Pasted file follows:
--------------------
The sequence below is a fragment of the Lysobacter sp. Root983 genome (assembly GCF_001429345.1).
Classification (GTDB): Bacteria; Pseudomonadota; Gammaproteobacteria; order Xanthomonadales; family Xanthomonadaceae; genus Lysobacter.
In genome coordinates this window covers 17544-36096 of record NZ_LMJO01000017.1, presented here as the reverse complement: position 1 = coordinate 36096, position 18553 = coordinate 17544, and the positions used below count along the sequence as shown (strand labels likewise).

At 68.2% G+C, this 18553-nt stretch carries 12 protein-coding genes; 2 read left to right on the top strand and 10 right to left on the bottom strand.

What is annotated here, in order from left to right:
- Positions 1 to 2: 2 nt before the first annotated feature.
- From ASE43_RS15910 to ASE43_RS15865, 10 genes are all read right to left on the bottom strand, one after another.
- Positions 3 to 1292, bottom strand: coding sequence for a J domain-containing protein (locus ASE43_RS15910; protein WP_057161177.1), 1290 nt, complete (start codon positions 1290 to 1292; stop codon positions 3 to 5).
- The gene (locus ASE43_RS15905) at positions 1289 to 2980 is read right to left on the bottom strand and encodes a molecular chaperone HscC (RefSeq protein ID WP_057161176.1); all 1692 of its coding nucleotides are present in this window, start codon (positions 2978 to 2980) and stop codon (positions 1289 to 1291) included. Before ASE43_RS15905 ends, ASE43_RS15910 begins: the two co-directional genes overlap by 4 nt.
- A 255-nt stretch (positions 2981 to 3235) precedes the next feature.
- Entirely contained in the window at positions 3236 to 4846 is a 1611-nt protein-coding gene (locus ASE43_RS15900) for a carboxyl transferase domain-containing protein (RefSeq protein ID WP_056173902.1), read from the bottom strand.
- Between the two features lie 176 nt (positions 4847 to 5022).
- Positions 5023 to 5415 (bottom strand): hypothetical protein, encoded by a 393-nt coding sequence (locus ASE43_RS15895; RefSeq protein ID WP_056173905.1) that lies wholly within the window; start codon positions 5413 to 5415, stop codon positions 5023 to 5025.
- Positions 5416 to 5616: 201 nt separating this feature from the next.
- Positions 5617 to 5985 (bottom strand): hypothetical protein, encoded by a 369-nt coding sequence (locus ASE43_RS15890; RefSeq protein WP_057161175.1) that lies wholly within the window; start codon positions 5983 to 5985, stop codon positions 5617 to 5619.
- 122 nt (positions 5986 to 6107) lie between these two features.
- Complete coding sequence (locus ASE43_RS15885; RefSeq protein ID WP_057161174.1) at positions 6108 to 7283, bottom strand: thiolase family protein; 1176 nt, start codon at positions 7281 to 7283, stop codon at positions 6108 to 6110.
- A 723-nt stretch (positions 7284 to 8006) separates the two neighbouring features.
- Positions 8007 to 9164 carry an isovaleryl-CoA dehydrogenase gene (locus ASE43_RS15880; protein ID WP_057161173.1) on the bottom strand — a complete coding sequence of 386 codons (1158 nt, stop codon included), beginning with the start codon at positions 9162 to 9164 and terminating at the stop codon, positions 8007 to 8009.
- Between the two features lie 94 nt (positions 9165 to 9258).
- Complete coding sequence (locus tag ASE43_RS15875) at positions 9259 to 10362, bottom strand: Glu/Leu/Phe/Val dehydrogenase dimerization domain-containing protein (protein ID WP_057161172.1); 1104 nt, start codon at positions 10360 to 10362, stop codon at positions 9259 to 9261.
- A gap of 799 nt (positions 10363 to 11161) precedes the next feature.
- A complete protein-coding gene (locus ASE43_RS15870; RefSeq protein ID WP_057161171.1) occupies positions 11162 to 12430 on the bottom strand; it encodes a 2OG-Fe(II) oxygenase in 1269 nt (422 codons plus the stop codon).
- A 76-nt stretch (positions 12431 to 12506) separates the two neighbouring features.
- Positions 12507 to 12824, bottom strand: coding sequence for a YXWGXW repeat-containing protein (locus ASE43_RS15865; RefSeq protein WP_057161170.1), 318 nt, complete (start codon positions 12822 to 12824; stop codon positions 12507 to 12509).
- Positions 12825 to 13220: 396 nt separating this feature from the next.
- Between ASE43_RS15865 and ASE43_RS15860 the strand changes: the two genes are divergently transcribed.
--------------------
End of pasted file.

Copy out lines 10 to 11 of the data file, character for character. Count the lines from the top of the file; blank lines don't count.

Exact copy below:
- A 255-nt stretch (positions 2981 to 3235) precedes the next feature.
- Entirely contained in the window at positions 3236 to 4846 is a 1611-nt protein-coding gene (locus ASE43_RS15900) for a carboxyl transferase domain-containing protein (RefSeq protein ID WP_056173902.1), read from the bottom strand.